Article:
Cosmetics and Skincare

Previous Topic Next Topic
 
classic Classic list List threaded Threaded
22 messages Options
12
Sandra Sandra
Reply | Threaded
Open this post in threaded view
|

Cosmetics and Skincare

I love cosmetics…so much so that I used to have an entire bathroom counter littered with containers of face moisturizer, eye cream, hair pomade, lipstick, etc.

By following Bea’s tips, I have been able to drastically reduce the number of packaged cosmetics I use and eventually throw out.  I refused to purchase a new product without carefully considering whether I could do without it. Then, for the handful of essentials I continued to use, I decided to either a) use a homemade substitute made from bulk ingredients or b) purchase a packaged item that was multi-purpose. Bea’s recipe for lip balm is a great example of both-- it was easy to make from bulk ingredients (beeswax, sesame oil), and I was able to use it on both lips and around the eyes (in place of eye cream). I also started using the bulk sesame oil as a face and body moisturizer, and made a gentle face cleanser from ground almonds.

There are some items I do not think I will ever find a homemade substitute for, such as concealer/foundation, and I have yet to find an equivalent that works well and comes in minimal or refillable packaging. The product I currently use packages 2 shades of concealer and powder in one container. It’s not a perfect solution (still made of plastic), and I am wondering what others have found in this area. I’ve tested a number of ‘natural’ makeup lines, but so far, their products have been either over-packaged in corn-based plastics or the makeup itself does not perform.

What are your recommendations for cosmetics that use minimal or reusable packaging? Do you have a favorite homemade cosmetic or skin/hair care recipe you would like to share?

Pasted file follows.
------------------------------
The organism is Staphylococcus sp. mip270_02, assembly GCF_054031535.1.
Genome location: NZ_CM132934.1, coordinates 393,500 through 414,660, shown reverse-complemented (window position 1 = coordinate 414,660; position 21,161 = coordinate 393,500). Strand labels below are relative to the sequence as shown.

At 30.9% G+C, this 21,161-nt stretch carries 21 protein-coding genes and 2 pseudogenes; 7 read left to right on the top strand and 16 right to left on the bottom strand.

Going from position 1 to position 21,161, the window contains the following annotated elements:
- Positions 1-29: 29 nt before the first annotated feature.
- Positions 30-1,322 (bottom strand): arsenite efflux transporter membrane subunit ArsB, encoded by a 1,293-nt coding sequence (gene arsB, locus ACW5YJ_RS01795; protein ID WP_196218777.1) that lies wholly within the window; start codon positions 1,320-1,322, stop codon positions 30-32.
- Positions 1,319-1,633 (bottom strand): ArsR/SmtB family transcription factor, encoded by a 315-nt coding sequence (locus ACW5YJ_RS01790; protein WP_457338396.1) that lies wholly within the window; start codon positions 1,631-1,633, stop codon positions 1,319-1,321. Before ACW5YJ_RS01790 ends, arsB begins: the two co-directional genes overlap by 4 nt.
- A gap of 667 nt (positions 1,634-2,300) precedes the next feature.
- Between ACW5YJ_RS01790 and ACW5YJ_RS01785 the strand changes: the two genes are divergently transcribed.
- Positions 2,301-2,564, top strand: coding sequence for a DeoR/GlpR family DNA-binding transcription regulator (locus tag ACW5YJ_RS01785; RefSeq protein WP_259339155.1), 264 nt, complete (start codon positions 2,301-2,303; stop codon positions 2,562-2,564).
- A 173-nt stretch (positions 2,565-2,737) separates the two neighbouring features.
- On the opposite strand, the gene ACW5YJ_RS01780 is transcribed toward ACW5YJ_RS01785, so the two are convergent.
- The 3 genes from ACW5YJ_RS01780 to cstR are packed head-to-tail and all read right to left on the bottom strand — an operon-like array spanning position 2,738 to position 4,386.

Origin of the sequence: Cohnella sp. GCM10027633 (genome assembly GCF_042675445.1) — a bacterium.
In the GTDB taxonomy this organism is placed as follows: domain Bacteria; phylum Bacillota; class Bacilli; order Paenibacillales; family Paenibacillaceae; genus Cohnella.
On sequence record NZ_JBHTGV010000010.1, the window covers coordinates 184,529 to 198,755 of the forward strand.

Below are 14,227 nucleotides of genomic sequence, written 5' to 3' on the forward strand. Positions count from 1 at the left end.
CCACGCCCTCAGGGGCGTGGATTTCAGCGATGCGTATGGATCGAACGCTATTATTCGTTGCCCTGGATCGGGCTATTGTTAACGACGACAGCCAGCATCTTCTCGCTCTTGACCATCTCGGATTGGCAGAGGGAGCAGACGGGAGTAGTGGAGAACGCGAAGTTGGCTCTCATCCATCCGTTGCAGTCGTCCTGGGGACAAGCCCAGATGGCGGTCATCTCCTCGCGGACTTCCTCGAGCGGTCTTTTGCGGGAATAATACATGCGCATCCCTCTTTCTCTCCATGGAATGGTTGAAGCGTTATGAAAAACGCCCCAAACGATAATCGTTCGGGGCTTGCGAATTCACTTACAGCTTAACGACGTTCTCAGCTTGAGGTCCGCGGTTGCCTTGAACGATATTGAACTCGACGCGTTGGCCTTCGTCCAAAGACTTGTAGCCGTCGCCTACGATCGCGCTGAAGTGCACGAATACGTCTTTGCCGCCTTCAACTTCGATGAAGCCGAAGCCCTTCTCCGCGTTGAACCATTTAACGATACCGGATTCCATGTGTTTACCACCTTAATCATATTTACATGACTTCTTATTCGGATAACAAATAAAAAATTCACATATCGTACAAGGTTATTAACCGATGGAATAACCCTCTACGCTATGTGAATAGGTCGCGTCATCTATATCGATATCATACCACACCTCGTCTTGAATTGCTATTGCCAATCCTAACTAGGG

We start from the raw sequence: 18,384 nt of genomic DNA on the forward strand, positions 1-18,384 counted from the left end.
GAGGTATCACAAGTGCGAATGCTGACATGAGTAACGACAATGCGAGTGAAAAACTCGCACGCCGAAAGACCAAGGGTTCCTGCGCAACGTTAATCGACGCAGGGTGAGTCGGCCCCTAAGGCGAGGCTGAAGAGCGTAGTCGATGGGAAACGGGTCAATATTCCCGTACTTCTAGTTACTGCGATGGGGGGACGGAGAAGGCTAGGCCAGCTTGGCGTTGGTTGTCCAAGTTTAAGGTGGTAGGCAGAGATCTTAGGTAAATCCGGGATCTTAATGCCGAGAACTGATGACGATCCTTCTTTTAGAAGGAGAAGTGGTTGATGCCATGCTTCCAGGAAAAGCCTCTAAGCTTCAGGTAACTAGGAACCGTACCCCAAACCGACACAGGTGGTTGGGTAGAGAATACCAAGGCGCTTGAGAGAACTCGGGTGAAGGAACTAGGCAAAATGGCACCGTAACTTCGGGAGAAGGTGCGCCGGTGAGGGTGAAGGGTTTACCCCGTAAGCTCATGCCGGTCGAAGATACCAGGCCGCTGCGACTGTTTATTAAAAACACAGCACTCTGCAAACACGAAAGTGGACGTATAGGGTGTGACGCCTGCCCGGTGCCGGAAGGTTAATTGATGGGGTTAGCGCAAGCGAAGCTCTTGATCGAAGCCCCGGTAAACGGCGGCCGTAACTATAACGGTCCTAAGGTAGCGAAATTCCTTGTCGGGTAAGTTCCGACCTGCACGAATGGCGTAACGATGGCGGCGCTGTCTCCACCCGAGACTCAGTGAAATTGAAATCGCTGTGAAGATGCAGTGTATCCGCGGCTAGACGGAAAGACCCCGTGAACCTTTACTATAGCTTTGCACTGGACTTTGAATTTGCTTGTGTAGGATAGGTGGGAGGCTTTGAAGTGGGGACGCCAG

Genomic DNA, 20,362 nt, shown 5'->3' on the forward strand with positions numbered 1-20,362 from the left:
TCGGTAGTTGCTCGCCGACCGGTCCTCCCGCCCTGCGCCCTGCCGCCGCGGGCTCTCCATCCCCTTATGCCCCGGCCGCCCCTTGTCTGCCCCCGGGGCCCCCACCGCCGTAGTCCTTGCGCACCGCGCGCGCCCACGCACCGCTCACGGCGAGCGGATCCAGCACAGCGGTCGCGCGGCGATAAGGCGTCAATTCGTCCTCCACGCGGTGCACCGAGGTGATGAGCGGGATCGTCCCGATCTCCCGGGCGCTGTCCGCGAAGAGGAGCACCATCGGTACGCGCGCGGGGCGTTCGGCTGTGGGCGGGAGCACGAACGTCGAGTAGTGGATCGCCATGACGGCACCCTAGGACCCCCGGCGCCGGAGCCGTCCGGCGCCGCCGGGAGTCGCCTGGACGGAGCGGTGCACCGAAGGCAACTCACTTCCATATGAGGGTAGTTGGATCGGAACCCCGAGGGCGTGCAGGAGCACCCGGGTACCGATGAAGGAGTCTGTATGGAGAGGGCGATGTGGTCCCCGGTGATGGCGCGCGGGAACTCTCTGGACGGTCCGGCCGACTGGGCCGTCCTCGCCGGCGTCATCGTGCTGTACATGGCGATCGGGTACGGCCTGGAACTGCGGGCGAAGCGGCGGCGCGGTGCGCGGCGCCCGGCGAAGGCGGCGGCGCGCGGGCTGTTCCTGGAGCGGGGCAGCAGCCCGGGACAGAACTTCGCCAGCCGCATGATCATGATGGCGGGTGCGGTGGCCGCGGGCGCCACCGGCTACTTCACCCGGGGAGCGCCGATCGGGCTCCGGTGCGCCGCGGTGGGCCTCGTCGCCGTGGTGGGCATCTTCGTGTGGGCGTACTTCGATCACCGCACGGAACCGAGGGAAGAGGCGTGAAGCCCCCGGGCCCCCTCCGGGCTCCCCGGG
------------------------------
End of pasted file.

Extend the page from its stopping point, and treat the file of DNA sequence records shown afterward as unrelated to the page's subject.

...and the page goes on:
Thanks for your tips and suggestions!
Debbie Debbie
Reply | Threaded
Open this post in threaded view
|

Re: Cosmetics and Skincare

sandra

I hope you get good responses to your question because I would also like to know this stuff. Not only am I interested in ZWH for the environmental reasons but I am also interested for the simple living reasons.

I am always excited when I use up a cosmetic or skincare product. Maybe because I tend to be an "over-buyer" so I have a back stock of products to use up. I buy too much usually and then end up wanting a new product. I am not a hoarder but I definitely need to buy less.



Debbie Debbie
Reply | Threaded
Open this post in threaded view
|

Re: Cosmetics and Skincare

my sister likes to use olive oil for her eye makeup removal.  

Also, have you seen the book called Gorgeously Green by Sophie Uliano? It is devoted to this thread's subject.
Sandra Sandra
Reply | Threaded
Open this post in threaded view
|

Re: Cosmetics and Skincare

Debbie,

Thanks for your tips on the eye makeup remover and book. It looks like the companion book "Do It Gorgeously" is filled with DIY recipes, including those for skin and haircare. I'll definitely have to take a closer look at both books.